Life is a continuum, creation is re-invention. Queer. Not gay as in happy, queer as in fuck you, I’m happy.

Dean Hutton, Johannesburg, 2014


Various elements are important and evident in the series Dean’s Bed (and her oeuvre), both prosaically and poetically.


Dean’s Bed  - as a body of work - evolved out of the expression of Love. The project started in 2012 with a series of Valentine Portraits of close friends Dean refers to as her “chosen family”. Invited participants were asked to bring something personal, an object… a prop that would reference their identities and ease them into the process of unveiling something very intimate…their naked and bare selves.

The project grew to include lovers and new friends who from her perspective embody queerness. Here too the artist is a participating protagonist in the work  - as an all inclusive and reflective act.

The Bed/The Mattrace as the backdrop (and thus symbolic backbone) of every portrait, has been an element recurring in Dean’s work (found in both her photographic and film based projects), it was also the first utilitarian object she purchased as a professional. On the other hand the Bed is a symbol of intimacy also makes reference to her private life.



As a collection, Dean’s Bed addresses feminism, queer identity, body image and the body politic. Furthermore, the artist’s position, practice and process intrinsically inform each other. From one perspective is an aesthetic sensibility, which is unconditionally defined by the ongoing refusal to accept normative binary concepts, whilst from another vantage point is her collaborative methodology, which at its core is defined by making pictures with as opposed to taking pictures of participating protagonists.

Dean’s Bed also holds social and symbolic value.


In the series of portraits, the artist’s stance is to convey an authentic voice and to be representational through the gesture of intimacy, desire and love of the individuals, community and social space she occupies.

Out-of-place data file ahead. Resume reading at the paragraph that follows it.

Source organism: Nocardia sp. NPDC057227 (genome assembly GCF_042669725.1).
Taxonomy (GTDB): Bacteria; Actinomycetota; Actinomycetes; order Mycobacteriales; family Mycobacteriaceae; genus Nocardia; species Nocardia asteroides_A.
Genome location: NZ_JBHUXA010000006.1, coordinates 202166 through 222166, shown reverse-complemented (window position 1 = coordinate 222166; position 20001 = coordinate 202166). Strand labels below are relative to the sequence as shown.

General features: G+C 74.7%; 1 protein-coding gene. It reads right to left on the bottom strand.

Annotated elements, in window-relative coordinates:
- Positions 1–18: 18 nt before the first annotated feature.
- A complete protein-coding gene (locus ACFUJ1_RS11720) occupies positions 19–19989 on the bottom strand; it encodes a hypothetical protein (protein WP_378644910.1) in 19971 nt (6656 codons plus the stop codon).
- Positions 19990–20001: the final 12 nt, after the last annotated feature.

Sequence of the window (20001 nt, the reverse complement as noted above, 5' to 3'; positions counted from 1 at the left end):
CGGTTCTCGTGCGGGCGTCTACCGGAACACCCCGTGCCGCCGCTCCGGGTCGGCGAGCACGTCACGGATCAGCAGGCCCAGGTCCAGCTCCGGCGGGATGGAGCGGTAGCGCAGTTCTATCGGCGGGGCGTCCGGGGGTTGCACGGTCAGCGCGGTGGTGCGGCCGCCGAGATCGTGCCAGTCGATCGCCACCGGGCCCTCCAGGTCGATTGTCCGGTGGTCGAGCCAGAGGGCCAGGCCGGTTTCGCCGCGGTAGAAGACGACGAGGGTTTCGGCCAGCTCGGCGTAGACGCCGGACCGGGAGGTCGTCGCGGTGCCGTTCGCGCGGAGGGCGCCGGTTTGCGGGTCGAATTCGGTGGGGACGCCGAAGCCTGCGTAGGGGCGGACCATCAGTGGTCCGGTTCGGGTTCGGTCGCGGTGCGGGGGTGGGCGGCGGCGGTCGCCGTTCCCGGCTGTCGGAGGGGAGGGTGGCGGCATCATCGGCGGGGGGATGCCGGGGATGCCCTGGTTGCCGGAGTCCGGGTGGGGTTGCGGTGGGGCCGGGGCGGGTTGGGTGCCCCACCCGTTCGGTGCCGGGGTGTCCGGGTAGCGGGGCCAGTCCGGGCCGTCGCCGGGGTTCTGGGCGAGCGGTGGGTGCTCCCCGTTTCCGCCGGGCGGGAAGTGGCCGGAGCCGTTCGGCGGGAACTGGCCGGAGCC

As a way of reading Dean’s Bed, (as well as Hutton’s broader oeuvre), is the artist’s ongoing intention to subtly subvert visual conventions and heteronormative identifiers - be it through the process of producing works and/or the content she creates.

With Dean’s Bed in mind, the artist’s intention is the hope of negating both the conscious & unconscious imposition of the participant’s self image. By making the collaborative process fluid, Dean creates the platform for self-expression and agency, whilst she also affirms these through the compositions and depictions of that “self”.


By accepting that Identity is performed  (particularly within queer identity) within this very position Dean Hutton can be seen as a cultural performer who makes contributions to a broader paradigm critiquing socio-economic, political and visual conventions. In the expression and portrayal of nudity as a gesture of intimacy her portraits can be regarded as a form of cultural resistance. More specifically in a terrain defined by the above-mentioned visual conventions, she boldly inserts compositions from different vantage points (considering race, gender and composition) from the en face portrait to the lying down figure taken from above, and at times figures that appear as if they are floating.